Why is it important to Recognise and respond to patients who are deteriorating?
Also question is, how can you identify a deteriorating patient?
Other clues that your patient may be deteriorating include changes in pulse quality (irregular, bounding, weak, or absent), slow or delayed capillary refill, abnormal swelling or edema, dizziness, syncope, nausea, chest pain, and diaphoresis. Monitoring your patient's temperature is also important.
Subsequently, question is, what is patient deterioration? Conclusions: From the perspectives of acute care and intensive care nurses, patient deterioration can be defined as an evolving, predictable and symptomatic process of worsening physiology towards critical illness.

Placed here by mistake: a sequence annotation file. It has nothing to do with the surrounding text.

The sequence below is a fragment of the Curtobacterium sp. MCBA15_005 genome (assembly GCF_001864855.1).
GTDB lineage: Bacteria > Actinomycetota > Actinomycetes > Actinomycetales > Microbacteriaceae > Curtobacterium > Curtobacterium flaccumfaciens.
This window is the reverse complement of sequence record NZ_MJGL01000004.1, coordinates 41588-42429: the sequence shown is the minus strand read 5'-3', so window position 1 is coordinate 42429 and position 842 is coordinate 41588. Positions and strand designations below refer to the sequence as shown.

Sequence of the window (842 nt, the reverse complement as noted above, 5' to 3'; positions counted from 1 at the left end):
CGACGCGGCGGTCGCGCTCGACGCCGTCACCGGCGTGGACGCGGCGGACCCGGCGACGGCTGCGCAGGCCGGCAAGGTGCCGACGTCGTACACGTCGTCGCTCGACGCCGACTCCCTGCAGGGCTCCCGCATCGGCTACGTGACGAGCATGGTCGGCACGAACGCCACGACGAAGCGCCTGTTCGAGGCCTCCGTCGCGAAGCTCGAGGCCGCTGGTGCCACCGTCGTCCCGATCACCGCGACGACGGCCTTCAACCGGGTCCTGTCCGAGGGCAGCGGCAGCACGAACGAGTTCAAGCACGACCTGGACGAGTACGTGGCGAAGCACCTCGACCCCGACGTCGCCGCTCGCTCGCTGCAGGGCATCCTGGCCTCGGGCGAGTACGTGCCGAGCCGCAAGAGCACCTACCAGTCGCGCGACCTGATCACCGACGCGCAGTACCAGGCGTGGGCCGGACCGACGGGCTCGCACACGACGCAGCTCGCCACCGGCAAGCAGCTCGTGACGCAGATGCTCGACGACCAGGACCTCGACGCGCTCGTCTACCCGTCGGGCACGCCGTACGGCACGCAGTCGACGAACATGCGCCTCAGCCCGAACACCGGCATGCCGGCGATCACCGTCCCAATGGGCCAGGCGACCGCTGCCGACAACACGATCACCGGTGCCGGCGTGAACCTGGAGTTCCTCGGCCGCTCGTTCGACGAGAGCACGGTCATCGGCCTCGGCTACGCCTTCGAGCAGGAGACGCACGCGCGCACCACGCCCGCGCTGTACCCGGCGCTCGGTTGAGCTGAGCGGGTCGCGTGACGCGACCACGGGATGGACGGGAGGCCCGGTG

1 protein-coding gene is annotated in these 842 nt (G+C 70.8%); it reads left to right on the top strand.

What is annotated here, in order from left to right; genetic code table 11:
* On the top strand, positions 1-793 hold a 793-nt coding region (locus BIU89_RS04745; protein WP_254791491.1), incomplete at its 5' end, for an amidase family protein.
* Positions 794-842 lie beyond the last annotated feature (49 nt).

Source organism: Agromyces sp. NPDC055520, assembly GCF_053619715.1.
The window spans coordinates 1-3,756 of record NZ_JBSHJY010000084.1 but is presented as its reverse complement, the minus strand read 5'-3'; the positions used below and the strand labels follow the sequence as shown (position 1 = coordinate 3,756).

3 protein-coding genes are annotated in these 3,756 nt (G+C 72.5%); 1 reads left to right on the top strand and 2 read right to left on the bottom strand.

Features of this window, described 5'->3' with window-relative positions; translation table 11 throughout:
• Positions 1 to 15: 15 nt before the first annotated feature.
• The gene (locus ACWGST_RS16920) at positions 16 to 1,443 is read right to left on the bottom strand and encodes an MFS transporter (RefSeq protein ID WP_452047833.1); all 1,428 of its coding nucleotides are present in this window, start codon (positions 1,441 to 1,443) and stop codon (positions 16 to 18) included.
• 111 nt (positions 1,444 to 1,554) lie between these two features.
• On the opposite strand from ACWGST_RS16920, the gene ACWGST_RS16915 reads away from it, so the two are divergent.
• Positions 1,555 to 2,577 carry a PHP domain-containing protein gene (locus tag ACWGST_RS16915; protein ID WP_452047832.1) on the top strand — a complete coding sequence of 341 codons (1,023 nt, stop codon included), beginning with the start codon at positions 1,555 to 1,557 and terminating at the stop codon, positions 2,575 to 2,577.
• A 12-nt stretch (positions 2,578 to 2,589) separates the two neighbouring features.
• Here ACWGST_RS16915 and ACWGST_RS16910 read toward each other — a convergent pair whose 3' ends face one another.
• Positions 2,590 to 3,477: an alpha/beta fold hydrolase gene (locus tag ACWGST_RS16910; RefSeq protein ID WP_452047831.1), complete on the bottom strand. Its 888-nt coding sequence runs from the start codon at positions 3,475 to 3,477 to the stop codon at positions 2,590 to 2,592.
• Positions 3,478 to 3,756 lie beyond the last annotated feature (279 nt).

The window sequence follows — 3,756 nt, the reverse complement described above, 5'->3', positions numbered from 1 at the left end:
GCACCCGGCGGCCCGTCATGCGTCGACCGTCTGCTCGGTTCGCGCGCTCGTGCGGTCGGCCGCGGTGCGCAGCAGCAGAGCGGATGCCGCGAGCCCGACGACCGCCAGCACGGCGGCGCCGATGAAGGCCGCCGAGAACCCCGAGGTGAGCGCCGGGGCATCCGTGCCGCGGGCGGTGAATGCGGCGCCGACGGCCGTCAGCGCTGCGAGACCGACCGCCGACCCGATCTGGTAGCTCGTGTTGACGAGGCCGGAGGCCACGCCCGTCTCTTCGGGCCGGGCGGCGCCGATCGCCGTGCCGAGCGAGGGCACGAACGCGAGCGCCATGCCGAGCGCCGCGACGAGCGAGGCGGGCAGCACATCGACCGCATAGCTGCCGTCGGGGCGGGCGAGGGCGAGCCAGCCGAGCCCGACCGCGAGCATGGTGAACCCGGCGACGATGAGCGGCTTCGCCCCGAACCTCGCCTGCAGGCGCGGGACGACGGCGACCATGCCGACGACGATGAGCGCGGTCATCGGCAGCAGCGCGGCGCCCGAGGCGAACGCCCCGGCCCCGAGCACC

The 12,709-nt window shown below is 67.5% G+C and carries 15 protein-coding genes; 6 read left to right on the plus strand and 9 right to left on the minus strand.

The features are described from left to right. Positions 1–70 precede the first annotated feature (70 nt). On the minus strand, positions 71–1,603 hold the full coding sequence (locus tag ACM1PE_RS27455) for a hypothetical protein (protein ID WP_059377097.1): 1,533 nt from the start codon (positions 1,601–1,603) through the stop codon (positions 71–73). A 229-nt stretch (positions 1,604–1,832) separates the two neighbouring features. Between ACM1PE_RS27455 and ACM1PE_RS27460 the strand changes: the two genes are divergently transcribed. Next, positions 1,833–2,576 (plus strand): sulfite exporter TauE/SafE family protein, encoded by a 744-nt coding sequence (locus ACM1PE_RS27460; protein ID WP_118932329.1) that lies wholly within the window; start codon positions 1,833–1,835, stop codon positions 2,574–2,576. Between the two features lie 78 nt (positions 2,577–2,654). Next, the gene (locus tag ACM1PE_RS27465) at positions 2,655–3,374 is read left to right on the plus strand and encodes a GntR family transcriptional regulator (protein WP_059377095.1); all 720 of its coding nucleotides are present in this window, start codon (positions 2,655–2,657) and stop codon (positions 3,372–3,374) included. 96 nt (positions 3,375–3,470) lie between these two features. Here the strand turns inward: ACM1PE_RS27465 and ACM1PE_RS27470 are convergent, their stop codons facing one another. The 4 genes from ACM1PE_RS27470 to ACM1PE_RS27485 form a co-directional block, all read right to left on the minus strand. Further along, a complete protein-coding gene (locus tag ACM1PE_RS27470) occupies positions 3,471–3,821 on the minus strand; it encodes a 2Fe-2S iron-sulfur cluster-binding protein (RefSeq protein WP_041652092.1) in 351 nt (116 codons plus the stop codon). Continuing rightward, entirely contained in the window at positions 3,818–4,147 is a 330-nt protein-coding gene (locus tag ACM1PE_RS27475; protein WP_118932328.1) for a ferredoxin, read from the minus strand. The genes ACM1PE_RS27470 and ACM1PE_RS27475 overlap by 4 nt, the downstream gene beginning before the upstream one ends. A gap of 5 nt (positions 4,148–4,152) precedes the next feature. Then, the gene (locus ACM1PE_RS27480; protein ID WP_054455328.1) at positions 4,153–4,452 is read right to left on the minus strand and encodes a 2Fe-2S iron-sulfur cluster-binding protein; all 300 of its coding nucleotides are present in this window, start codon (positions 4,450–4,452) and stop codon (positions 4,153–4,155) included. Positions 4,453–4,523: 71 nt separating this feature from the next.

In respect to this, what is the most sensitive indicator of patient deterioration?
Respiratory rate The most sensitive indicator of potential deterioration. Rising respiratory rate often early sign of deterioration.
What factors influence ward nurses recognition of and response to patient deterioration?
Recognizing patient deterioration was encapsulated in four themes: (1) assessing the patient; (2) knowing the patient; (3) education and (4) environmental factors. Responding to patient deterioration was encapsulated in three themes; (1) non-technical skills; (2) access to support and (3) negative emotional responses.